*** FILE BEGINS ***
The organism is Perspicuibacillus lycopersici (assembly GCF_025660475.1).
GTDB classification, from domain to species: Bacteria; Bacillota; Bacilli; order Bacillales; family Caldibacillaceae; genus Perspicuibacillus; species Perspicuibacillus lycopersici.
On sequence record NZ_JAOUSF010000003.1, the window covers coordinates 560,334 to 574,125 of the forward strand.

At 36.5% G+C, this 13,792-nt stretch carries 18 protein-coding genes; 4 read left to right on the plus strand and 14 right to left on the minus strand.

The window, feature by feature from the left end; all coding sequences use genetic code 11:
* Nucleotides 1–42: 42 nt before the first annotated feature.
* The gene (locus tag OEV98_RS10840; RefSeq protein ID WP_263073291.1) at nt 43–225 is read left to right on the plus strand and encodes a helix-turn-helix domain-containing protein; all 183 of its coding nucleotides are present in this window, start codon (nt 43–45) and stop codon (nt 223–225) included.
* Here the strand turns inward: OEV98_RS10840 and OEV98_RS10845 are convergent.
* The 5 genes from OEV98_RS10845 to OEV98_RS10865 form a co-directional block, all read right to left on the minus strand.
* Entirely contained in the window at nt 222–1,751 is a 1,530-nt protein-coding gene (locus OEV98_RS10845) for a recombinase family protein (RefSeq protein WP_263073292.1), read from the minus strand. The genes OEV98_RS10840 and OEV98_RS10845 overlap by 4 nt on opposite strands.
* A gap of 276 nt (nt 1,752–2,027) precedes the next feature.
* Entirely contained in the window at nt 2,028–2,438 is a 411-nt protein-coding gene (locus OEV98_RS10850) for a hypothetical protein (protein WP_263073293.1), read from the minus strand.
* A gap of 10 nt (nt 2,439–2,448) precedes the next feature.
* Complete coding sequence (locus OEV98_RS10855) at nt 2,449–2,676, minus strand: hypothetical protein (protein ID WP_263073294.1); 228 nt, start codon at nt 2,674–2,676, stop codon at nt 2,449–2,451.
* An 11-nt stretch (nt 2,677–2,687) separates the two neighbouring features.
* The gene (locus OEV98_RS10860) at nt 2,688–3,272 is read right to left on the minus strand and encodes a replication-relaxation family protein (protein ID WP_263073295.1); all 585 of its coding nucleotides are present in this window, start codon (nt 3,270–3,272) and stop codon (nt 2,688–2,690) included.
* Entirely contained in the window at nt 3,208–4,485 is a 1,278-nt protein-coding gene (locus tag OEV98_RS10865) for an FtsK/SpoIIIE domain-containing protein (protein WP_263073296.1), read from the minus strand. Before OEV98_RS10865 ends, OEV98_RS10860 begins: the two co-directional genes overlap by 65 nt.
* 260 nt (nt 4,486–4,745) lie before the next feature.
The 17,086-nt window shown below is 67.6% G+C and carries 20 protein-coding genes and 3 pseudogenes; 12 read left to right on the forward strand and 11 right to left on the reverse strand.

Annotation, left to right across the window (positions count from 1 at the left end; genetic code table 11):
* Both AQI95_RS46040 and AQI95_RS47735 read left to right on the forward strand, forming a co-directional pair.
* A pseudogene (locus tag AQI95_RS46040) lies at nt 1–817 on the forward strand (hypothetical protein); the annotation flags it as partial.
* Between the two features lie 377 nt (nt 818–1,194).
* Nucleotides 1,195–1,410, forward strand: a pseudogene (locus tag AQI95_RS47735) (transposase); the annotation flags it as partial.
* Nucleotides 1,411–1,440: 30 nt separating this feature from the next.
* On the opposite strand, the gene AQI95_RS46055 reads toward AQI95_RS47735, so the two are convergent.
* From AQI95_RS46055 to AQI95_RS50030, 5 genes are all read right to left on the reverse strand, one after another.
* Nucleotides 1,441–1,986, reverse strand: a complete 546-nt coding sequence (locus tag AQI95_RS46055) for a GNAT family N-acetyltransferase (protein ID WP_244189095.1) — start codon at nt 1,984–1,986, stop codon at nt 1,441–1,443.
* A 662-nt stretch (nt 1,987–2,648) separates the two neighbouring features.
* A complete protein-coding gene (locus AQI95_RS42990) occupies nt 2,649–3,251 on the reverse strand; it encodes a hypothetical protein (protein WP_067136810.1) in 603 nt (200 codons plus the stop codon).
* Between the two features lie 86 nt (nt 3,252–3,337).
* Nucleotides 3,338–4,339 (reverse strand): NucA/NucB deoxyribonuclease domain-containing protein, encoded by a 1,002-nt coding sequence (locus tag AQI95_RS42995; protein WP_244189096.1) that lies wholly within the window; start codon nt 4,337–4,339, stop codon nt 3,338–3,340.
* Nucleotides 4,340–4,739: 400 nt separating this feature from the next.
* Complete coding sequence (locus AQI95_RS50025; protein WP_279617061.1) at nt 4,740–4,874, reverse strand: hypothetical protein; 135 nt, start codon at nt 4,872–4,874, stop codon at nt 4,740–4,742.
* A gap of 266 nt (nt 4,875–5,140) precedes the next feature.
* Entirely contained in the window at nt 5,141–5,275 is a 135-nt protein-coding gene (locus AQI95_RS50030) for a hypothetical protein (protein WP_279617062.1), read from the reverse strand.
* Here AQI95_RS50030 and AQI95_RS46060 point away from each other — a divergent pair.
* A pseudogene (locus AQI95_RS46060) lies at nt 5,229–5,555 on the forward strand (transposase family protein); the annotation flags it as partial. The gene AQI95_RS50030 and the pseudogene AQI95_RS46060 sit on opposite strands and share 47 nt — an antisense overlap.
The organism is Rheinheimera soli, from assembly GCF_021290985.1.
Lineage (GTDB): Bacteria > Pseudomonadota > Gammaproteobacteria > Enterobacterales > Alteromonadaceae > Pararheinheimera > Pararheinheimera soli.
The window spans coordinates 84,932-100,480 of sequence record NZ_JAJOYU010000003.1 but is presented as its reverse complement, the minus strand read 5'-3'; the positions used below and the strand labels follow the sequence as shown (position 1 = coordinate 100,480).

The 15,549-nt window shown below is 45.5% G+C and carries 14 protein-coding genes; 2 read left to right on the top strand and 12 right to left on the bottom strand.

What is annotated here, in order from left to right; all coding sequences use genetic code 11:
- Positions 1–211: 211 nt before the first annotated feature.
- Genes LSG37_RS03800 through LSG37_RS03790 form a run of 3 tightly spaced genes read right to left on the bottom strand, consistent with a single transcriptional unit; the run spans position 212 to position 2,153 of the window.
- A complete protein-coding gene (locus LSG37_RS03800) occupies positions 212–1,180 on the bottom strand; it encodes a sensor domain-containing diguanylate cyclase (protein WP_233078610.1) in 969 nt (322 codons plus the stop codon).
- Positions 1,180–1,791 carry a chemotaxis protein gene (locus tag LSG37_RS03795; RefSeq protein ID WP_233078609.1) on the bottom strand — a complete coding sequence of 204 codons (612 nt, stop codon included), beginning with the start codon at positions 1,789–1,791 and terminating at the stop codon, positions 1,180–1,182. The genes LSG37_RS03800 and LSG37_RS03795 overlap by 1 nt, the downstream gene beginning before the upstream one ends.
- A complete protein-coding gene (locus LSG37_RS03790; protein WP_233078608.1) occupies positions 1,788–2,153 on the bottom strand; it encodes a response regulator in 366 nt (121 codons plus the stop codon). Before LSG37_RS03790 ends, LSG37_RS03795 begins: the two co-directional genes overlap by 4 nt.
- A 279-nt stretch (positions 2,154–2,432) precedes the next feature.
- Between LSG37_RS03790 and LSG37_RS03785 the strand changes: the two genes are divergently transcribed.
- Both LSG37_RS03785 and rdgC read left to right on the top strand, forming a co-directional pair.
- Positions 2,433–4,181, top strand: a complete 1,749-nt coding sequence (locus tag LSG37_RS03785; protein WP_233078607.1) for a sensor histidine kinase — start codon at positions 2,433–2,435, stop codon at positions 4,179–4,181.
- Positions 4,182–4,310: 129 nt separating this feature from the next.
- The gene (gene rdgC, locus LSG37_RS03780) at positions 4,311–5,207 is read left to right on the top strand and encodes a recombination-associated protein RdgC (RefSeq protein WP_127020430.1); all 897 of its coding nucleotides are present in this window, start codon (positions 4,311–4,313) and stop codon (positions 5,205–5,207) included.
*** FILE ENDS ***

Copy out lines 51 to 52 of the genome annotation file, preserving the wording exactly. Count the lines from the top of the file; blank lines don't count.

- Both LSG37_RS03785 and rdgC read left to right on the top strand, forming a co-directional pair.
- Positions 2,433–4,181, top strand: a complete 1,749-nt coding sequence (locus tag LSG37_RS03785; protein WP_233078607.1) for a sensor histidine kinase — start codon at positions 2,433–2,435, stop codon at positions 4,179–4,181.